Sperm Cryopreservation


“Sperm freezing for future use”

Recent advancement in treatment has given hope to a large number of men to recover from the infertility phase caused by cancer, or any other factor. Sperm cryopreservation though was introduced in 1960, gained popularity in the 1970s, since then, most men thereafter chose to bank their sperm and embrace fatherhood in their late years. Before leaping on the techniques and methods used in sperm freezing let’s get its overview. 

Sperm cryopreservation is the process of freezing sperm and storing it for future use. Sample semen is collected and analyzed under a microscope to count sperm cells and determine health levels. After sperm analysis, this obtained semen is preserved.

These donated sperms are quarantined for three or six months and screened for infections before use for the successful IVF fertility treatment. We at Vatsalya, one of the few sperm freezing centers in Nepal, offer a unique blend of patient-oriented care and modern state-of-the-art reproductive technology. Once the couple decides to sperm freeze or uses one of the stored sperm, our specialist shall carefully monitor the patient's condition and plan out a personalized treatment plan for higher IVF success with sperm freezing. 

Techniques for sperm freezing and storage

Sperm freezing process uses two major conventional techniques: slow freezing and rapid freezing. The collected sperm has a validity of 55 years; however, the policy of the fertility center generally is for a maximum period of 10 years. 

  • Slow Freezing

    This sperm freezing method consists of progressive sperm cooling over a period of 2-4 hours, using a semi-programmable freezer (automatically or manually). The manual method declines the temperature of semen while adding a cryoprotectant into the liquid of nitrogen. The acquired sample is frozen at a temperature of 5°C to 80°C. Automated method nitrogen is poured in the semen storage container once programmed. The semen is frozen in between 20°C to −80°C.
  • Rapid Freezing

    This involves direct contact between sterile straw holding semen and nitrogen composition for eight to ten minutes, followed by absorption of liquid nitrogen at -196 °C. 
  • Thawing

    The cell must allow the sperm to recover its normal biological activities while avoiding thermal changes. Generally, the cryopreservation uses a thawing protocol of 37°C and higher for rapid heating. Once the cells are thawed, they are separated from the cryopreservation medium for the centrifuging purpose. 

Conditions for human sperm cryopreservation

The major benefit of sperm freezing is to allow a man to maintain his fertility and use the sperm at later date. 

General reasons for sperm cryopreservation are:

  • Men undergoing prostate, testicles, and cancer surgery.
  • Men planning for a vasectomy.
  • Men engaged in high-risk professions with exposures to radiation, chemicals, and extreme heat causing sterility.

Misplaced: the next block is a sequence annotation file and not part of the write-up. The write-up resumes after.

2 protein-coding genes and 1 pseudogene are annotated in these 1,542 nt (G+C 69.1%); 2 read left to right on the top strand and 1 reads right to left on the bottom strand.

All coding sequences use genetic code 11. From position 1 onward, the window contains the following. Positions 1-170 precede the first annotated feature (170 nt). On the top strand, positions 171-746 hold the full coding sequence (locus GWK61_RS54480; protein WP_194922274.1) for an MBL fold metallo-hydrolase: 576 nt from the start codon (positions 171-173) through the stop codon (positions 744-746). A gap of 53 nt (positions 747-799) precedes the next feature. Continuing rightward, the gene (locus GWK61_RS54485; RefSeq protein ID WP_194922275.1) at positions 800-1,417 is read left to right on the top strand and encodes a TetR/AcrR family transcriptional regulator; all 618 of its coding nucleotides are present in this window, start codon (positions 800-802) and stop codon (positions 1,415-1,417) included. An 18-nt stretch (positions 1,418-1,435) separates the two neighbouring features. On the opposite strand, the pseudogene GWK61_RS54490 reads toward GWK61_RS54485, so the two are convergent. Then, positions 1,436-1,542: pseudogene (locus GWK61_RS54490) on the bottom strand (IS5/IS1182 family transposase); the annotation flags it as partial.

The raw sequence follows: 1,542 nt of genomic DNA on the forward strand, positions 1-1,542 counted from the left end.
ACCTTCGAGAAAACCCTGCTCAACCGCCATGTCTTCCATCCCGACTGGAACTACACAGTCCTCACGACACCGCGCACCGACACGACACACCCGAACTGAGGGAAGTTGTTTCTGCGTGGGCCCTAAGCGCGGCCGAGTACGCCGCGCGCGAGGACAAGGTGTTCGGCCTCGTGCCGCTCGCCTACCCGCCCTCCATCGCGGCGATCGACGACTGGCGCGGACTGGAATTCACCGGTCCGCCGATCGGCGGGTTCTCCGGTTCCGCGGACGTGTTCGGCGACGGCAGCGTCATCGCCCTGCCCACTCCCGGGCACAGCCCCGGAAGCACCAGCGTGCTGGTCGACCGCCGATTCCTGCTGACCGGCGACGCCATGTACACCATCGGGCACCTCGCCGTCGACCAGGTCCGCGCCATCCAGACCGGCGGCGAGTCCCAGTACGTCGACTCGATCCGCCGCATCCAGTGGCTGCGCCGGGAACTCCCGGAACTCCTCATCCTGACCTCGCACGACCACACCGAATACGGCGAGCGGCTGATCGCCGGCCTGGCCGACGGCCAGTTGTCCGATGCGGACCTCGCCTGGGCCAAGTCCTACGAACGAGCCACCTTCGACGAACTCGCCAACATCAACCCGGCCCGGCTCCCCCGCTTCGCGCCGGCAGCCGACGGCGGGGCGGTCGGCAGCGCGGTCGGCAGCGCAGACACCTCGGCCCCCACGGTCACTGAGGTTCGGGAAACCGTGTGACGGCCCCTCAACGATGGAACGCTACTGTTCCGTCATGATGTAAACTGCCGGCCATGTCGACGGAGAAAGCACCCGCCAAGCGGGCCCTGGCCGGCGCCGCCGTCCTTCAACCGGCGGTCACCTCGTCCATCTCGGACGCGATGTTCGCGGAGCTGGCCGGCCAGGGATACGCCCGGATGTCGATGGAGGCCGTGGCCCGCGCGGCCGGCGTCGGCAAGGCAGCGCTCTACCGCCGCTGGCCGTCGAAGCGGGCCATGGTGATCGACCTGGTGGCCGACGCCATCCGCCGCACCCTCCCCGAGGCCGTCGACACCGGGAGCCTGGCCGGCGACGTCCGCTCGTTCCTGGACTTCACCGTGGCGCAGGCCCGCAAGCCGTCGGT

• Men facing ejaculatory dysfunction. 
  • Low sperm count or poor-quality sperm.
  • Male changing their gender to female.

Sperm Cryopreservation Process

Sperm freezing commences after the collection of ejaculated semen which is frozen for future fertility treatments such as In-Vitro Fertilization (IVF). The sperm cryopreservation process involves: 

  • Routine analysis for infection (Hepatitis, HIV, and Syphilis).
  • Collection of semen sample or sperm extraction.
  • Lab analysis for sperm quality and quantity check.
  • Preserving and storing sperm for an indefinite period. 

Sperm is collected through masturbation. The obtained sample semen is analyzed for quantity, shape, and movement within each specimen. And if the patient fails to produce quality semen, the surgery option is taken into consideration, to directly obtain the sperm from testicles. 

Additionally, the samples are separated for the sperm freezing process. Specialized cryoprotectant agents are used to protect sperm cells. The frozen sperm are stored in the IVF lab and later used for Intrauterine Insemination (IUI), Intra-Cytoplasmic Sperm Injection (ICSI) and In-Vitro Fertilization (IVF). 

Success rates of sperm freezing

The success of sperm freezing relies on the health of the individual. If the patient is suffering from any severe illness or health issue, then it may affect the motility and quality of the sperm. Secondly, the study states that only 60% of the sperm survives the thawing and freezing process. Thirdly, the success depends on the female partner’s age, method of assisted reproduction treatment (ART), and fertility status. Even if the sperm count is low, IVF success with sperm freezing can still be achieved, but it may seek complex treatment of IVF, IUI or ICSI. 

The risk associated with sperm freezing

Sperms are less sensitive to cryopreservation damage because of low water content and high fluid membrane. However, a minimal percentage of damage may incur during the freezing and thawing of human sperm. IVF success with sperm freezing may decline when the preserved human sperm forms intracellular or extracellular ice crystals, get an osmotic shock and faces cellular dehydration. These risks are only associated with the collected sperm and not wholly in men's infertility. 

For sperm freezing in Nepal, contact us at Vatsalya. Apart from clinical support, our fertility center has been offering counseling through the guidance of oncology experts and fertility mentors. To know more please connect with us!

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